Beverly Black

As a teenager, Beverly Black lived at the Denton State School — which she said she hated so much that she once escaped on a horse. Black spoke during “Unheard,” a virtual candlelight vigil on Saturday, hosted by the Free Our People Project, a collaborative of North Texas disability rights advocates, organizations and community leaders.

North Texas disability rights advocates called for greater autonomy for people with disabilities Saturday evening during a virtual candlelight vigil. The event, titled “Unheard,” also honored the 445 people currently institutionalized at the Denton State Supported Living Center.

Val Vera, a disability justice activist, said people with disabilities need equal rights now more than ever. While the coronavirus pandemic has amplified the voices of some — such as health care workers, renters and small-business owners — people with disabilities remain largely overlooked.

“Now, let’s be clear,” Vera said. “The pandemic did not cause institutional oppression: It simply revealed it.”

The vigil, held via videoconference, was hosted by the Free Our People Project, a collaborative of North Texas disability rights advocates, organizations and community leaders.

In addition to increased state funding toward community-supported living, the evening’s speakers called for greater awareness for disability rights. Institutions like the Denton State Supported Living Center perpetuate oppression and discrimination, Vera said.

The center, previously called the Denton State School, has come under fire recently for its handling of residents and staff during the coronavirus pandemic. A total of 55 residents have tested positive for the coronavirus, according to Denton County Public Health. One of those residents, a man in his 60s, died earlier this month. Sixty-seven staff members have tested positive.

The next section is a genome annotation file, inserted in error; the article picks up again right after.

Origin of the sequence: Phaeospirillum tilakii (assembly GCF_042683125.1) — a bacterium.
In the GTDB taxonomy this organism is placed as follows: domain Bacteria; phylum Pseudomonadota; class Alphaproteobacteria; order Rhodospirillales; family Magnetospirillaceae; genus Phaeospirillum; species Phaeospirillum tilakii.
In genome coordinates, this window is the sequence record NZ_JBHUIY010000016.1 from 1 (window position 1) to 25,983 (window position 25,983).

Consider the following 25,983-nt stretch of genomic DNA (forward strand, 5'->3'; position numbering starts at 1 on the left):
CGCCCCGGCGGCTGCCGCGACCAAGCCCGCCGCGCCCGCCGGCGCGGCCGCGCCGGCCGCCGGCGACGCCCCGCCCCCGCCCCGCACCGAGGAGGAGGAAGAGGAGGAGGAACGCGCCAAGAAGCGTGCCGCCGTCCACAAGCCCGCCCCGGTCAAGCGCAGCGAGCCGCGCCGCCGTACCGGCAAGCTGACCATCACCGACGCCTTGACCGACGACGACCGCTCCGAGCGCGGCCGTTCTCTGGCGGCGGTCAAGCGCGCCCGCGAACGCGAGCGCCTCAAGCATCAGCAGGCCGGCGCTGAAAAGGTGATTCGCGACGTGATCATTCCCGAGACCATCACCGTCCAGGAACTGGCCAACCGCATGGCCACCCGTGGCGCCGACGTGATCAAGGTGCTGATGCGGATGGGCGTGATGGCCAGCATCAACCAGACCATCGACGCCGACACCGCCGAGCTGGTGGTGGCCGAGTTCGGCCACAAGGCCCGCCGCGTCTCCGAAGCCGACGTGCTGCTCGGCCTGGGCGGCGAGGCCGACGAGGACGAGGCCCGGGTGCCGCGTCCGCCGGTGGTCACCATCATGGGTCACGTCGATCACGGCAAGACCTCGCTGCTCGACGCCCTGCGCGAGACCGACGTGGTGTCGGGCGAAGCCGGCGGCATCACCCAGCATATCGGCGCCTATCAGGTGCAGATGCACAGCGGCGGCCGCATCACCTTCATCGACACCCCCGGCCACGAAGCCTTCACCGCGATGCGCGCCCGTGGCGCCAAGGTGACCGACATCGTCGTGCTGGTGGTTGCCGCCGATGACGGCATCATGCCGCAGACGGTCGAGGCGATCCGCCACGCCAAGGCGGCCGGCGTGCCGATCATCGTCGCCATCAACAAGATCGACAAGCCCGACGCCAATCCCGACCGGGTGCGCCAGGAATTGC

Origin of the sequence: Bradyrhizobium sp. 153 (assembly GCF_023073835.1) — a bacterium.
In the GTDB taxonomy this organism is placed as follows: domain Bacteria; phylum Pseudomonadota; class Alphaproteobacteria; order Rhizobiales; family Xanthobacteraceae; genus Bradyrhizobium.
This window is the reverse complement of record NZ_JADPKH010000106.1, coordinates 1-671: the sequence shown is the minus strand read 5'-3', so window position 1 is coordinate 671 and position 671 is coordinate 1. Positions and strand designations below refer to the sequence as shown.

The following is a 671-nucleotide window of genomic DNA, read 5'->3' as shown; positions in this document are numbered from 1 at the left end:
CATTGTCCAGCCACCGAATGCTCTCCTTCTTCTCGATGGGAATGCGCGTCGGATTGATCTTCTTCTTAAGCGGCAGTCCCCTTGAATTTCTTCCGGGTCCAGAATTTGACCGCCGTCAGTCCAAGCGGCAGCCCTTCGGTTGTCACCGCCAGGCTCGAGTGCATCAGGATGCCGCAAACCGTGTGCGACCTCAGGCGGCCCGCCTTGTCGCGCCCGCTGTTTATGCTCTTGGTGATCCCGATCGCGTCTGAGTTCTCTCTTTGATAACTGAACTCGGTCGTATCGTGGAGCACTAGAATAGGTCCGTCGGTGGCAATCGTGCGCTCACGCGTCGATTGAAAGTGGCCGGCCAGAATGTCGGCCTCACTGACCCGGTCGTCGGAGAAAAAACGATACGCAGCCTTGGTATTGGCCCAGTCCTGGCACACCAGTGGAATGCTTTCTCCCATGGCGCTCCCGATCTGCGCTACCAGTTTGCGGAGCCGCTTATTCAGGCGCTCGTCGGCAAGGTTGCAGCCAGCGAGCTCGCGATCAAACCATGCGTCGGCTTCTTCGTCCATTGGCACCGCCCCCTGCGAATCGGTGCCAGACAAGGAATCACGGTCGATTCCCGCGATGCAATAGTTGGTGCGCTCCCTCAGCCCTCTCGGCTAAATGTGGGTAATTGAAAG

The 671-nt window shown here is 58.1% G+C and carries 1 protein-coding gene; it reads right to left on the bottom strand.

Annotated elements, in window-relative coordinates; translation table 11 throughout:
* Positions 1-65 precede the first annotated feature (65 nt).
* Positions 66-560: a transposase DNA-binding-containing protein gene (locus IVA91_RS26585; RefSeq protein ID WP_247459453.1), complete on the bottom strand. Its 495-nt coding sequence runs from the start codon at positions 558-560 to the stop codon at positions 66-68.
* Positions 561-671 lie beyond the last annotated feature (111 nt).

Self-advocate Beverly Black lived at Denton’s state school when she was a teenager. She said she yearned for more independence during her time there and was not allowed to take showers on her own.

Black said she hated the institution so much that she once escaped on a horse, riding back to her family’s farm in Cleburne. She was then readmitted to the institution against her will.

Now in her 60s, Black lives in her own home with her husband, Wayne. She said she would hate it if she were ever forced to return to the state school.

“No way!” Black said. “I enjoy my freedom.”

Addressing the vigil’s 32 participants, Denton City Council member Deb Armintor said that, when appropriate, people with disabilities are entitled to live within the community. Involuntary institutionalization of certain citizens could be a violation of the Americans with Disabilities Act, she added.

Armintor said she wishes she could do more to help those who live in institutions like the state living center and the county jail.

“It is impossible to represent people when you can’t see them and you can’t hear them,” she said. “We need to do what we can as a city to support those activists who are pushing for change at the state level.”

The state government offers Medicaid waiver services so that Texans with disabilities can receive community-based living services, according to disabilities resource website Navigate Life Texas. Before these waivers, people only had the option of living in hospitals, institutions and nursing homes.

But to receive these autonomy-enhancing services, one must first sign up on a so-called waiver interest list. Some people with disabilities have been waiting for more than 11 years on such lists, according to disability rights website Texas Medicaid Waiver. Currently, there are 156,161 Texans on the list.

Cindi Paschall, co-chair of the Free Our People Project, said these impossible wait times are another example of discrimination against people with disabilities. Meanwhile, those who live in institutions remain largely invisible to the public.

“We simply can’t allow this to continue,” Paschall said. “We must take steps to create change to give our disabled sisters and brothers a chance to be heard.”

To close the evening, the vigil’s hosts led a 4-minute, 45-second period of silence in honor of the 445 residents at the Denton State Supported Living Center. Virtual attendees were encouraged to light a candle.

After the silence, disability rights advocate Anne Henshaw closed with a demand for equality.

“I believe all individuals with disabilities, regardless of service and support needs, should be an equal, valued and included member of their community,” she said. “That means a home integrated within the community, not segregated behind a locked gate — unseen and unheard.”

SIMONE CARTER can be reached via Twitter at @simcarttweets.

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